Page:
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-  journaltitle = {IEEE Transactions on Fuzzy Systems},
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-  keywords = {Clustering algorithms,Computer science,convergence,Convergence,convergence of numerical methods,Couplings,Covariance matrix,fuzzy c-regression models,fuzzy clustering,fuzzy set theory,Fuzzy sets,Linear approximation,Marine animals,minimisation,mixed data,objective functions,parameter estimation,Parameter estimation,statistical analysis,switching regression models,Yield estimation},
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-  number = {3},
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-  pages = {195-204},
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-  title = {Switching Regression Models and Fuzzy Clustering},
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-  volume = {1}
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-}
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-
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 @inproceedings{hein_benchmark_2017,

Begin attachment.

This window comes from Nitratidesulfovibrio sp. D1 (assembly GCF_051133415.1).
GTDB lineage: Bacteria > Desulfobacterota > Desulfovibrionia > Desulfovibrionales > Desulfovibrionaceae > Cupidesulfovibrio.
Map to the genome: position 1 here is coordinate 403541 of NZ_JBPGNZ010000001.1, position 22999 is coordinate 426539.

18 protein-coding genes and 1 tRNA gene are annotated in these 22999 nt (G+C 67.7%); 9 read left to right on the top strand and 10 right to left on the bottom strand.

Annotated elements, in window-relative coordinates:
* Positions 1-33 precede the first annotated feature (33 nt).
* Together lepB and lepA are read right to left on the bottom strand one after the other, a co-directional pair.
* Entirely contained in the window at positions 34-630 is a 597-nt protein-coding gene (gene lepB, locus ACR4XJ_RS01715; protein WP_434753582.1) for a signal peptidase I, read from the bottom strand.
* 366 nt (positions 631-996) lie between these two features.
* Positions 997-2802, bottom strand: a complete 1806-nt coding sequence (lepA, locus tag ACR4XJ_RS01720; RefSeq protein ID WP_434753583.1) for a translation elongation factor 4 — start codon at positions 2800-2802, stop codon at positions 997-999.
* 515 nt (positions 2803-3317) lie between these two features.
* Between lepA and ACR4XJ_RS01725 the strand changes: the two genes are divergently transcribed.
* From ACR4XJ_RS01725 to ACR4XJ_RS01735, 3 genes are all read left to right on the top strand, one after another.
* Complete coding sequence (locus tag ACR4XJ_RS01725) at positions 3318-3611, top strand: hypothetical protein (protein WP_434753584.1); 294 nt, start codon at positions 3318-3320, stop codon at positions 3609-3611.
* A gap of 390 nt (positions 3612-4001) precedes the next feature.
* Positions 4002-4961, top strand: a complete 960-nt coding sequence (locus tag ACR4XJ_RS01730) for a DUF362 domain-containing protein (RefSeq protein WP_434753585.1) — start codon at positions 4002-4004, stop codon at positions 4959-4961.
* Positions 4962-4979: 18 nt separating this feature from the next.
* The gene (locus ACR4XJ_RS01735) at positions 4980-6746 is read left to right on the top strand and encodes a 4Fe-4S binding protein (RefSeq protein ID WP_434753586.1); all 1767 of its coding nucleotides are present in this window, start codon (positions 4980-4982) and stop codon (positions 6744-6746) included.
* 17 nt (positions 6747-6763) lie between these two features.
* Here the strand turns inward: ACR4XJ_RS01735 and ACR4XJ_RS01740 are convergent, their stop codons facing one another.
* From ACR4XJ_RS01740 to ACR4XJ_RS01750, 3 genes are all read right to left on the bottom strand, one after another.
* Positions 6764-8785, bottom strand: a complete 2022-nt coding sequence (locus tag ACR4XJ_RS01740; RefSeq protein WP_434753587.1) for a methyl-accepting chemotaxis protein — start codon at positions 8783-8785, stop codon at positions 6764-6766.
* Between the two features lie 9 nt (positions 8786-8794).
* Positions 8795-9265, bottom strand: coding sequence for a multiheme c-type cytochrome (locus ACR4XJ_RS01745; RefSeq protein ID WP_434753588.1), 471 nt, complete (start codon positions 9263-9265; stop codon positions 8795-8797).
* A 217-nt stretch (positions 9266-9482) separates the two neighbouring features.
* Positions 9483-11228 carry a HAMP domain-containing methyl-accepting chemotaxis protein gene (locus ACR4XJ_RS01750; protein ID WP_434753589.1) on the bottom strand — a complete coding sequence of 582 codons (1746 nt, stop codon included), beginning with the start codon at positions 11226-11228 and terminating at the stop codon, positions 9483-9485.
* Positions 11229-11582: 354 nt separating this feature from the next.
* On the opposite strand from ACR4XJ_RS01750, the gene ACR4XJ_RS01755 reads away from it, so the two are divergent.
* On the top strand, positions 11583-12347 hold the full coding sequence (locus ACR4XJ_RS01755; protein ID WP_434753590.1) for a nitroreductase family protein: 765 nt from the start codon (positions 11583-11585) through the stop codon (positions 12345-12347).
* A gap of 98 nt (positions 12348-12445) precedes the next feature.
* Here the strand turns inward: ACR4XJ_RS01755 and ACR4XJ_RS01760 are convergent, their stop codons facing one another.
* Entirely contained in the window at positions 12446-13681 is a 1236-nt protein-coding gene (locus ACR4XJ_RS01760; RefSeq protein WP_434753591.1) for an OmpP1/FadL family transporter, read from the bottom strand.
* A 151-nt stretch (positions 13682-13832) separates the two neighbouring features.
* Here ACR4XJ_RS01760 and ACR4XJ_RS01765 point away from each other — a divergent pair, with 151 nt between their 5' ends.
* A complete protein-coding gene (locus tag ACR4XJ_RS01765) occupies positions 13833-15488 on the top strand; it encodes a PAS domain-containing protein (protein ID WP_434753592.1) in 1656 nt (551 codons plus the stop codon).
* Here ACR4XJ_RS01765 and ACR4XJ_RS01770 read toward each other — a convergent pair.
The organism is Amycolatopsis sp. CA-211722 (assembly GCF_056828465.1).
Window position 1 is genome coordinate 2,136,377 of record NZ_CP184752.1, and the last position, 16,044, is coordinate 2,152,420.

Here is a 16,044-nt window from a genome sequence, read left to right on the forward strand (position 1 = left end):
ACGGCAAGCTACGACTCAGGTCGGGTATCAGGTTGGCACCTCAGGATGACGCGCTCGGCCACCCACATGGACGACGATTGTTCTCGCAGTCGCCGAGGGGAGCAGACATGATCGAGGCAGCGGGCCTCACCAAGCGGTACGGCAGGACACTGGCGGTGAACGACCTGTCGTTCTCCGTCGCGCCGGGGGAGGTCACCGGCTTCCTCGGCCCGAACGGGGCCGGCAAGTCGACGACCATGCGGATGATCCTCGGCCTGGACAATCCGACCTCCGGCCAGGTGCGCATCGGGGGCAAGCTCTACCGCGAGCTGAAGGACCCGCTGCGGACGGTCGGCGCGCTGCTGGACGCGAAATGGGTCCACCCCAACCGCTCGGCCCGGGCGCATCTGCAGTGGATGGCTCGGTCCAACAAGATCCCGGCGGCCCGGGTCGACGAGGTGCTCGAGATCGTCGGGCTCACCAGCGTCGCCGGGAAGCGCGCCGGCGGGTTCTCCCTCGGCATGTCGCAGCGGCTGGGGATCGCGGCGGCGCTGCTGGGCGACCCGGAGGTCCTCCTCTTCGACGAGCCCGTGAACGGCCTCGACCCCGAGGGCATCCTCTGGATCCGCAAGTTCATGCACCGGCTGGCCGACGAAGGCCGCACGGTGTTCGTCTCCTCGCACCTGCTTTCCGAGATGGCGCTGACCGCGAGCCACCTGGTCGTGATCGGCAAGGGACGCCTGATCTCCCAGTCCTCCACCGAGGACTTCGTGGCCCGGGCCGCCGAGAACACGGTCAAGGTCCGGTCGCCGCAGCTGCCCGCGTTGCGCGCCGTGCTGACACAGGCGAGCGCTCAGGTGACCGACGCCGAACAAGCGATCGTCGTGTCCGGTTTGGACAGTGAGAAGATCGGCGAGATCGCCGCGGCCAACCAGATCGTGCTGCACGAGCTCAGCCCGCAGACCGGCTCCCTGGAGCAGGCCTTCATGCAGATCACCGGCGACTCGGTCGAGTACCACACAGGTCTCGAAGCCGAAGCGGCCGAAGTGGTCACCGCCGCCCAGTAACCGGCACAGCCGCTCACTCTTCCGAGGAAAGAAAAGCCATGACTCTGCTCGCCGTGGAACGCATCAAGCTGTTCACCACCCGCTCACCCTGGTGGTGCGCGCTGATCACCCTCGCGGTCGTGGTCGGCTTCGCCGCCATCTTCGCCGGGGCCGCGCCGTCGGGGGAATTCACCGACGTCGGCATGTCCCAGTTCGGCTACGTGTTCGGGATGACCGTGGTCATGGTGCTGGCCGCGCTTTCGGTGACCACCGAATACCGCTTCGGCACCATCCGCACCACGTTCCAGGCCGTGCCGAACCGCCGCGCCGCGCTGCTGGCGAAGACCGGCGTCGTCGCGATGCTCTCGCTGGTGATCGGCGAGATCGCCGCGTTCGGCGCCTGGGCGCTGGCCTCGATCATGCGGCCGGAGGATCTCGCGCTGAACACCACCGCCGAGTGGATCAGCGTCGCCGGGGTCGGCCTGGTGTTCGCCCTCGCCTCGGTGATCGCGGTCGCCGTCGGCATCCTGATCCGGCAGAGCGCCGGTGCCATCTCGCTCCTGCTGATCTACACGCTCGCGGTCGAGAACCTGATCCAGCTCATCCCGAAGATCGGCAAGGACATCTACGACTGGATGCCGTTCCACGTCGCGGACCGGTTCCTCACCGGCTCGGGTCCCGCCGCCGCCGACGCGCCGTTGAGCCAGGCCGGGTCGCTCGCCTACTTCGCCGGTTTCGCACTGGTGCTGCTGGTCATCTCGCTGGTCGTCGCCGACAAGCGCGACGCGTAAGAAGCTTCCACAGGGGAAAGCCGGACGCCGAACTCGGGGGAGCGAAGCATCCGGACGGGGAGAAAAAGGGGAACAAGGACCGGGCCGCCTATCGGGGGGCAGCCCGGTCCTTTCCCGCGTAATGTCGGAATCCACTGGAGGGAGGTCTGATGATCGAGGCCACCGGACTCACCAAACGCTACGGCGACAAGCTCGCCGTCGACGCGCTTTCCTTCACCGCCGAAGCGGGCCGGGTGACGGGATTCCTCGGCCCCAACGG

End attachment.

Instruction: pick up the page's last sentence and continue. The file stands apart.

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   abstract = {In the research area of reinforcement learning (RL), frequently novel and promising methods are developed and introduced to the RL community. However, although many researchers are keen to apply their methods on real-world problems, implementing such methods in real industry environments often is a frustrating and tedious process. Generally, academic research groups have only limited access to real industrial data and applications. For this reason, new methods are usually developed, evaluated and compared by using artificial software benchmarks. On one hand, these benchmarks are designed to provide interpretable RL training scenarios and detailed insight into the learning process of the method on hand. On the other hand, they usually do not share much similarity with industrial real-world applications. For this reason we used our industry experience to design a benchmark which bridges the gap between freely available, documented, and motivated artificial benchmarks and properties of real industrial problems. The resulting industrial benchmark (IB) has been made publicly available to the RL community by publishing its Java and Python code, including an OpenAI Gym wrapper, on Github. In this paper we motivate and describe in detail the IB's dynamics and identify prototypic experimental settings that capture common situations in real-world industry control problems.},